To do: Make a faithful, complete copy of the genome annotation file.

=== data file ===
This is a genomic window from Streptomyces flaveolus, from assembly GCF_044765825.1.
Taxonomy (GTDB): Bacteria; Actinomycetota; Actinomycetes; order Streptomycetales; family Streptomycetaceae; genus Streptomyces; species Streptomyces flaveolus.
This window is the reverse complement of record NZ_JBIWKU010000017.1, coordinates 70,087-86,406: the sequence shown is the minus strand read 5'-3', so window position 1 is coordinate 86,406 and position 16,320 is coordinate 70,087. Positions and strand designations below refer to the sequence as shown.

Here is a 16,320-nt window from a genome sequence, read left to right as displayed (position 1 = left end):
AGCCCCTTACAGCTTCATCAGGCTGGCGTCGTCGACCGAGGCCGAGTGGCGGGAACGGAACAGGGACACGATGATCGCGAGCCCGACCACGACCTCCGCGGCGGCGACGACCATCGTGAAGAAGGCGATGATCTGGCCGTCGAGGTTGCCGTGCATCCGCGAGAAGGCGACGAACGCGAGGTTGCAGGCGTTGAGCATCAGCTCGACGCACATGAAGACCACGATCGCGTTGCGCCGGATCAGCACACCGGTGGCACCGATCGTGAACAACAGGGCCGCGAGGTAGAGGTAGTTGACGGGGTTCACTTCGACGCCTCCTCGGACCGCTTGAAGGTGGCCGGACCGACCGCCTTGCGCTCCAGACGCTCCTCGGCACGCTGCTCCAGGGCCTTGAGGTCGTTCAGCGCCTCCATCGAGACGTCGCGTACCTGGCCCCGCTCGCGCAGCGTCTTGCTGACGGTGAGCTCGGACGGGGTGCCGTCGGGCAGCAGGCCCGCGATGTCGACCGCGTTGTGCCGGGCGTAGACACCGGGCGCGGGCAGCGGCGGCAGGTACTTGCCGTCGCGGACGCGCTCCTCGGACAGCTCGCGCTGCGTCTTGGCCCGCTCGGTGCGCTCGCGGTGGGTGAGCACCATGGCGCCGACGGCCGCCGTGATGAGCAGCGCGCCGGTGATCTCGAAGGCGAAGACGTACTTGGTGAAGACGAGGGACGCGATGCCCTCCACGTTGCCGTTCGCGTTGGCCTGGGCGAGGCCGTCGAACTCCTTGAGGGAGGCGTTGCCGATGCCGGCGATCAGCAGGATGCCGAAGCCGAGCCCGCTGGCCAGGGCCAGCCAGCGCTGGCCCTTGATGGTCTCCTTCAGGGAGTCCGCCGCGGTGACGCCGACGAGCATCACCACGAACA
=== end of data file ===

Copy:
This is a genomic window from Streptomyces flaveolus, from assembly GCF_044765825.1.
Taxonomy (GTDB): Bacteria; Actinomycetota; Actinomycetes; order Streptomycetales; family Streptomycetaceae; genus Streptomyces; species Streptomyces flaveolus.
This window is the reverse complement of record NZ_JBIWKU010000017.1, coordinates 70,087-86,406: the sequence shown is the minus strand read 5'-3', so window position 1 is coordinate 86,406 and position 16,320 is coordinate 70,087. Positions and strand designations below refer to the sequence as shown.

Here is a 16,320-nt window from a genome sequence, read left to right as displayed (position 1 = left end):
AGCCCCTTACAGCTTCATCAGGCTGGCGTCGTCGACCGAGGCCGAGTGGCGGGAACGGAACAGGGACACGATGATCGCGAGCCCGACCACGACCTCCGCGGCGGCGACGACCATCGTGAAGAAGGCGATGATCTGGCCGTCGAGGTTGCCGTGCATCCGCGAGAAGGCGACGAACGCGAGGTTGCAGGCGTTGAGCATCAGCTCGACGCACATGAAGACCACGATCGCGTTGCGCCGGATCAGCACACCGGTGGCACCGATCGTGAACAACAGGGCCGCGAGGTAGAGGTAGTTGACGGGGTTCACTTCGACGCCTCCTCGGACCGCTTGAAGGTGGCCGGACCGACCGCCTTGCGCTCCAGACGCTCCTCGGCACGCTGCTCCAGGGCCTTGAGGTCGTTCAGCGCCTCCATCGAGACGTCGCGTACCTGGCCCCGCTCGCGCAGCGTCTTGCTGACGGTGAGCTCGGACGGGGTGCCGTCGGGCAGCAGGCCCGCGATGTCGACCGCGTTGTGCCGGGCGTAGACACCGGGCGCGGGCAGCGGCGGCAGGTACTTGCCGTCGCGGACGCGCTCCTCGGACAGCTCGCGCTGCGTCTTGGCCCGCTCGGTGCGCTCGCGGTGGGTGAGCACCATGGCGCCGACGGCCGCCGTGATGAGCAGCGCGCCGGTGATCTCGAAGGCGAAGACGTACTTGGTGAAGACGAGGGACGCGATGCCCTCCACGTTGCCGTTCGCGTTGGCCTGGGCGAGGCCGTCGAACTCCTTGAGGGAGGCGTTGCCGATGCCGGCGATCAGCAGGATGCCGAAGCCGAGCCCGCTGGCCAGGGCCAGCCAGCGCTGGCCCTTGATGGTCTCCTTCAGGGAGTCCGCCGCGGTGACGCCGACGAGCATCACCACGAACA